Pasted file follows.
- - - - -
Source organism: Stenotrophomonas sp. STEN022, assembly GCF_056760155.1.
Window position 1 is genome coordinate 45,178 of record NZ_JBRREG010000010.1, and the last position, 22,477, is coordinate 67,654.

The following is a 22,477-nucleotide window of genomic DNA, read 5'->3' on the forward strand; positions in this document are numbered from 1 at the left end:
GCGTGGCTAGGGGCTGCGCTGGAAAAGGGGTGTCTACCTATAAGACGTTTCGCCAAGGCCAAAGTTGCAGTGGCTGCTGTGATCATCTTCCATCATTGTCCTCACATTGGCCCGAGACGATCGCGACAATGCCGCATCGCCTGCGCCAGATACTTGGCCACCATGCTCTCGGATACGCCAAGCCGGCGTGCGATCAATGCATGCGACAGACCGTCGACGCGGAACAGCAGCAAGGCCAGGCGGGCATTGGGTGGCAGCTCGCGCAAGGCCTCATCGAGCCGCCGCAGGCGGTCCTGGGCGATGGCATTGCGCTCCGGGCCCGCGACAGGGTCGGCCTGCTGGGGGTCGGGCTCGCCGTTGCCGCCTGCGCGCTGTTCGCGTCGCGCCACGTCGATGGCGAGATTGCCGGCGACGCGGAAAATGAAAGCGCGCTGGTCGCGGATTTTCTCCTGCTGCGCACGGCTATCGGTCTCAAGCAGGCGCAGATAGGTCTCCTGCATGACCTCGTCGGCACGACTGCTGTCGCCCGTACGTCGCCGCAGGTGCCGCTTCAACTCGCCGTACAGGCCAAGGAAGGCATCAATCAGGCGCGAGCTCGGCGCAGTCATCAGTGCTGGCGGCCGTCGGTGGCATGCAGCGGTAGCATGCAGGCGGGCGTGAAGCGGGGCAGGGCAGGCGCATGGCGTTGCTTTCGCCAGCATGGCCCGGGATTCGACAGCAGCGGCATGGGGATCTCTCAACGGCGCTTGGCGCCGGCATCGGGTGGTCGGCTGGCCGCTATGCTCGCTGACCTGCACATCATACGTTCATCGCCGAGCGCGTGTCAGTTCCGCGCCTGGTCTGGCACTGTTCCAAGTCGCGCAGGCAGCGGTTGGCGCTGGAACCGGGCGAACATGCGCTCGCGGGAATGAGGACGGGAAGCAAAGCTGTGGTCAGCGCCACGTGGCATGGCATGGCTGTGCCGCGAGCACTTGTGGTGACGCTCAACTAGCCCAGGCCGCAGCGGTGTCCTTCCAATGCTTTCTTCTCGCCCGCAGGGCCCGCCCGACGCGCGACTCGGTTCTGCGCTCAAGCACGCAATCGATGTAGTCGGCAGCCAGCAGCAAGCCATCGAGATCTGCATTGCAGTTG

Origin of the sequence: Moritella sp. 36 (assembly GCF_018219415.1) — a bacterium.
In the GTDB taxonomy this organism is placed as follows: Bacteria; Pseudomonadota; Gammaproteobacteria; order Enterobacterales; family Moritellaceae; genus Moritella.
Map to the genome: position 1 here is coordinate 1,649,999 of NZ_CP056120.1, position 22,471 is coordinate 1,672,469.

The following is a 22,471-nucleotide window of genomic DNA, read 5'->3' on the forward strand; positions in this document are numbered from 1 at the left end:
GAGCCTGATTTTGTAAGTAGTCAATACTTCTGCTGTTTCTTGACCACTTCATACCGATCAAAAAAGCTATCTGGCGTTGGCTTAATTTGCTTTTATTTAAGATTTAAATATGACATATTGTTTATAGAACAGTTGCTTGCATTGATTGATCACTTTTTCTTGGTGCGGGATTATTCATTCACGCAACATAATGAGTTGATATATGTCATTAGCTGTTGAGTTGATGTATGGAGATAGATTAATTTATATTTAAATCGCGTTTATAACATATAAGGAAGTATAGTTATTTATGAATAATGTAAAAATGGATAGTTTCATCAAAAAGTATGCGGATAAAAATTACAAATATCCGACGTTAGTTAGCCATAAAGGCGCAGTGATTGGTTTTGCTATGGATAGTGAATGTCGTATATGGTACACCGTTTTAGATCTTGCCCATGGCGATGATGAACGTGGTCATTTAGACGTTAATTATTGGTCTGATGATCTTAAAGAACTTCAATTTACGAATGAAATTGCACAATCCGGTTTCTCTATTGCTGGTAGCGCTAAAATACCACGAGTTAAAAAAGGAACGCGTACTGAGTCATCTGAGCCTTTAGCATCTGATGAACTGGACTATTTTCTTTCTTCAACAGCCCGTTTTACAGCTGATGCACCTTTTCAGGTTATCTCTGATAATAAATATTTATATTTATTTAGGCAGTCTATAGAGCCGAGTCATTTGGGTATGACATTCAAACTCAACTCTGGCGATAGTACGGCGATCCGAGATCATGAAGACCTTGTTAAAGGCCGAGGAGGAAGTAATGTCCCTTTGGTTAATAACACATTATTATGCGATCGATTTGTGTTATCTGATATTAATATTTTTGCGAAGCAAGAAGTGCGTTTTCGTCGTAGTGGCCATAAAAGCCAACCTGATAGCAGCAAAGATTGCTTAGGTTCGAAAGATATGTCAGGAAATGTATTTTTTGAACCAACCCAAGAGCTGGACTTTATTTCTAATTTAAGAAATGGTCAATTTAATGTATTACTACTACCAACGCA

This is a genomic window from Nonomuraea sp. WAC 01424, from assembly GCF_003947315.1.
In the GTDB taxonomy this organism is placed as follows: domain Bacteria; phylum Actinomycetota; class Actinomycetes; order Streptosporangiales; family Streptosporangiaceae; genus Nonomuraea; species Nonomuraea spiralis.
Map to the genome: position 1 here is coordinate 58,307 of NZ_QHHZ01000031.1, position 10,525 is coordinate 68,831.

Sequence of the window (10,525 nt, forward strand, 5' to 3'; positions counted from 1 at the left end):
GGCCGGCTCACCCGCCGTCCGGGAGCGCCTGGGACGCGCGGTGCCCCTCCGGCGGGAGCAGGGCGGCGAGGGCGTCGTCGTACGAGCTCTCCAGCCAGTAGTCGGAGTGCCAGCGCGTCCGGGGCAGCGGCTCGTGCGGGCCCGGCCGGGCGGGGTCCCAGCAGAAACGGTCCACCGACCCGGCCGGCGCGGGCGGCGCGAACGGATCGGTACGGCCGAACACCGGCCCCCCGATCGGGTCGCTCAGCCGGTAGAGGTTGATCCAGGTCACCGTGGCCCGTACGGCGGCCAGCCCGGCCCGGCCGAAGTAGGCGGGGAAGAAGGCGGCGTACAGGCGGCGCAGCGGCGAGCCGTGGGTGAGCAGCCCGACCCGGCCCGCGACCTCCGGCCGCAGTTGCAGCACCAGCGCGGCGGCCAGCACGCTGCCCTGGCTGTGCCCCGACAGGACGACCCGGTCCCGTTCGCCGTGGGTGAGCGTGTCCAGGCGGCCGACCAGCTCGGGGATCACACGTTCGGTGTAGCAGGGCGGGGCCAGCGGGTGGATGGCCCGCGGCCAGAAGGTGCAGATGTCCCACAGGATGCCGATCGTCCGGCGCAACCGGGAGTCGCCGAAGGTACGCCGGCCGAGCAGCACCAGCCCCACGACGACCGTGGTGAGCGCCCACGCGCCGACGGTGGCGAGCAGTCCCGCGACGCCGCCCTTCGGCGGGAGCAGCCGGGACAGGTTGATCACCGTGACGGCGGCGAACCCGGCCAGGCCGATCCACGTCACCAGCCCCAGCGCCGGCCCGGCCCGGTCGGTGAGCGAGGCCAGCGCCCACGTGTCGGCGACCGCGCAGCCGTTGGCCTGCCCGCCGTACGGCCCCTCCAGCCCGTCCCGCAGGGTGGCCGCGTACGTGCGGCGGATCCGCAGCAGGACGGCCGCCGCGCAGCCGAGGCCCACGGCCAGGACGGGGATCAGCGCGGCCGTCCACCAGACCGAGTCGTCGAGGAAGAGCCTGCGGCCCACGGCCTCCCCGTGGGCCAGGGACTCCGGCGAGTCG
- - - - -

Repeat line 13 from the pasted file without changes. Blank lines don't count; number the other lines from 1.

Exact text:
Sequence of the window (10,525 nt, forward strand, 5' to 3'; positions counted from 1 at the left end):